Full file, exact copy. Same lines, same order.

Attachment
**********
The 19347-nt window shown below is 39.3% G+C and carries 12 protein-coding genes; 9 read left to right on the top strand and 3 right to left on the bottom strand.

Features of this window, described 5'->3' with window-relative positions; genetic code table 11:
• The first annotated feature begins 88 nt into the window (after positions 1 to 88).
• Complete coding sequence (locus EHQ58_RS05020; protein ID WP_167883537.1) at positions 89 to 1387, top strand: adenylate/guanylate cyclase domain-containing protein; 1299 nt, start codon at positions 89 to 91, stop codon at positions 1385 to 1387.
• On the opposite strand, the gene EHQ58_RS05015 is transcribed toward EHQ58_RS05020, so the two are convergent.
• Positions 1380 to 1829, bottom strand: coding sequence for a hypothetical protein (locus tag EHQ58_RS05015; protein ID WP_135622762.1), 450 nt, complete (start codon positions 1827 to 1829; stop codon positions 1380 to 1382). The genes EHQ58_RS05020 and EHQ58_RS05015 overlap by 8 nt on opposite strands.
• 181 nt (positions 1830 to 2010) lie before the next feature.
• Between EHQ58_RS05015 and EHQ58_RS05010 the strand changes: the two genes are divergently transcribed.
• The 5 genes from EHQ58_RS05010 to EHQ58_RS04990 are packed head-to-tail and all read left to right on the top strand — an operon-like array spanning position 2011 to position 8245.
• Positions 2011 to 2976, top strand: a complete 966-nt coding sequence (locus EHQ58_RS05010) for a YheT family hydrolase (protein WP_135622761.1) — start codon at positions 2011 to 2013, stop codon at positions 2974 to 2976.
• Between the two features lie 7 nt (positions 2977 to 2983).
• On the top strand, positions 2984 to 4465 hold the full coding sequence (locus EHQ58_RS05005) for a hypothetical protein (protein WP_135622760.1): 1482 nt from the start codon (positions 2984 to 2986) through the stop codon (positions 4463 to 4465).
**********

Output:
The 19347-nt window shown below is 39.3% G+C and carries 12 protein-coding genes; 9 read left to right on the top strand and 3 right to left on the bottom strand.

Features of this window, described 5'->3' with window-relative positions; genetic code table 11:
• The first annotated feature begins 88 nt into the window (after positions 1 to 88).
• Complete coding sequence (locus EHQ58_RS05020; protein ID WP_167883537.1) at positions 89 to 1387, top strand: adenylate/guanylate cyclase domain-containing protein; 1299 nt, start codon at positions 89 to 91, stop codon at positions 1385 to 1387.
• On the opposite strand, the gene EHQ58_RS05015 is transcribed toward EHQ58_RS05020, so the two are convergent.
• Positions 1380 to 1829, bottom strand: coding sequence for a hypothetical protein (locus tag EHQ58_RS05015; protein ID WP_135622762.1), 450 nt, complete (start codon positions 1827 to 1829; stop codon positions 1380 to 1382). The genes EHQ58_RS05020 and EHQ58_RS05015 overlap by 8 nt on opposite strands.
• 181 nt (positions 1830 to 2010) lie before the next feature.
• Between EHQ58_RS05015 and EHQ58_RS05010 the strand changes: the two genes are divergently transcribed.
• The 5 genes from EHQ58_RS05010 to EHQ58_RS04990 are packed head-to-tail and all read left to right on the top strand — an operon-like array spanning position 2011 to position 8245.
• Positions 2011 to 2976, top strand: a complete 966-nt coding sequence (locus EHQ58_RS05010) for a YheT family hydrolase (protein WP_135622761.1) — start codon at positions 2011 to 2013, stop codon at positions 2974 to 2976.
• Between the two features lie 7 nt (positions 2977 to 2983).
• On the top strand, positions 2984 to 4465 hold the full coding sequence (locus EHQ58_RS05005) for a hypothetical protein (protein WP_135622760.1): 1482 nt from the start codon (positions 2984 to 2986) through the stop codon (positions 4463 to 4465).